Credit Acceptance Corp. posted year-over-year income increases even as company leadership acknowledged the difficulty in keeping originations coming through its dealer network as well as intensifying regulatory demands.
This past Friday, a few days after sharing its fourth-quarter and full-year financial results, Credit Acceptance said it received a civil investigative demand from the Federal Trade Commission on Nov. 7. Credit Acceptance said in a filing with the Securities and Exchange Commission that the FTC is seeking information on the company’s polices, practices and procedures in allowing dealers to use GPS starter interrupters on vehicles.
“We are cooperating with the inquiry and cannot predict the eventual scope, duration or outcome at this time,” the company said in the filing. “As a result, we are unable to estimate the reasonably possible loss or range of reasonably possible loss arising from this investigation.”
When the company released its fourth-quarter and full-year results, an investment analyst spotted an increase in its general and administrative expense of $2.7 million, or 27.6 percent. Credit Acceptance said it was primarily as a result of an increase in legal fees.
The analyst pressed and asked, “What was the increased legal fees that you guys noted in the press release?”
According to a transcript of the quarterly conference call posted by Credit Acceptance, senior vice president and treasurer Doug Busk replied, “Nothing specific there. We just have a bunch of issues ongoing that are consuming increased amounts of legal resources.”
Nevertheless, Credit Acceptance reported that its Q4 consolidated net income came in at $87.6 million, or $4.33 per diluted share, up from $80.0 million, or $3.84 per diluted share, during the same period a year earlier.
In all of 2016, the company generated $332.8 million, or $16.31 per diluted share, in consolidated net income, marking a rise from the 2015 figures that were $299.7 million, or $14.28 per diluted share.
Credit Acceptance also mentioned its adjusted net income, a non-GAAP financial measure, for Q4 climbed to $96.7 million, or $4.79 per diluted share. A year earlier, it was $83.3 million, or $4.00 per diluted share.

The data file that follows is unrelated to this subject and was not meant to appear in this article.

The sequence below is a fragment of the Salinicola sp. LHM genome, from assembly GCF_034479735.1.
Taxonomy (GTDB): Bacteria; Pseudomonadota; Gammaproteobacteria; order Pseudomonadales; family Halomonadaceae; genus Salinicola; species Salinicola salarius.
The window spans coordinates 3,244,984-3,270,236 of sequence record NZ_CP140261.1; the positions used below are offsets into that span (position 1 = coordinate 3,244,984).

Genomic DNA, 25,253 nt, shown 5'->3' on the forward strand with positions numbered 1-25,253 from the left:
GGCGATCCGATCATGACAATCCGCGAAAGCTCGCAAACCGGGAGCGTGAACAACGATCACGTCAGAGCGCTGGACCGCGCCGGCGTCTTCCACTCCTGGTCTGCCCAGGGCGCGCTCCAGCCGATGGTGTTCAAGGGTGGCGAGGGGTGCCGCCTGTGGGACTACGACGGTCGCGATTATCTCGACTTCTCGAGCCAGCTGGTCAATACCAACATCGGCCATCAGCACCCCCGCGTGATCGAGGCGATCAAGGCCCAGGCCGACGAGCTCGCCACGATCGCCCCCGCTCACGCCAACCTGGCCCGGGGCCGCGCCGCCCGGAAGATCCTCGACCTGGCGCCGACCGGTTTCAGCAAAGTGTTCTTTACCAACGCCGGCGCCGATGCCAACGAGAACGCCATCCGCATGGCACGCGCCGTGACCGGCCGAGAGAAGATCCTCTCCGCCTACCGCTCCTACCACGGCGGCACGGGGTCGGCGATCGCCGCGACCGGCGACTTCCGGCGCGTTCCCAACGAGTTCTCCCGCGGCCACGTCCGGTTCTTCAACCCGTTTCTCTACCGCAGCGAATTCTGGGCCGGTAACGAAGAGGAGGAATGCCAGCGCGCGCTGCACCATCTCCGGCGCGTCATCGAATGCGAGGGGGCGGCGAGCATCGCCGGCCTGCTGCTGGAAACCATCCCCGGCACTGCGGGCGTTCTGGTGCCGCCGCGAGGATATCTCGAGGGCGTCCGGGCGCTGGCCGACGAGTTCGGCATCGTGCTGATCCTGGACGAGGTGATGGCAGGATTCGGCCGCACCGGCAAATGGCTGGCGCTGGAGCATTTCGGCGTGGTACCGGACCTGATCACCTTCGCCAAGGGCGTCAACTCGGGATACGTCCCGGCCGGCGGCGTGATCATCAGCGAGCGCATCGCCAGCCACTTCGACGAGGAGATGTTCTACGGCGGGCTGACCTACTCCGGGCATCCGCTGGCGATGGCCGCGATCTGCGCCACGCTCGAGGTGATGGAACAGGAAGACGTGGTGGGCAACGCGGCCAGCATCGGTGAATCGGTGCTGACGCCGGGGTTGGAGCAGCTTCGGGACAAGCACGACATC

For the year, the company’s adjusted net income totaled $360.6 million, or $17.67 per diluted share; a rise from $309.8 million, or $14.77 per diluted share, compiled during 2015.
Originations and dealer relationships
Credit Acceptance finished 2016 with originations softening a bit during the fourth quarter. But for the full year, the company’s origination figure jumped by 10.9 percent.
The company secured 74,340 contracts in Q4; a figure 5.6 percent lower than the 70,179 originations posted during the year-earlier quarter. For all of 2016, Credit Acceptance took in 330,710 contracts, up from 298,288 booked in 2015.
The quarterly drop-off in originations prompted the opening question during Credit Acceptance’s conference call. Perhaps a reason why is the company posted double-digit gains year-over-year in quarterly originations for seven consecutive periods, including a high of 41.3 percent in Q3 of 2015.
“I think the first factor I would look at is the competitive environment,” Credit Acceptance chief executive officer Brett Roberts said. “That certainly makes things challenging. We're not getting any improvement there, but I don’t think it got any worse either.
“So I think what you saw in the fourth quarter is — as we talked about in prior calls — our strategy when the environment is competitive is to focus on growing the number of active dealers,” Roberts continued. “It is difficult to grow volume per dealer when it is very competitive. But as I think we alluded to several quarters ago, as the base of dealers gets bigger, it becomes more difficult to grow that at a fast enough rate in order to offset the decline in volume per dealer, and to a lesser extent, attrition. So that is what we're seeing right now.”
Roberts also mentioned another factor that might have impacted how much paper Credit Acceptance brought into its portfolio during Q4.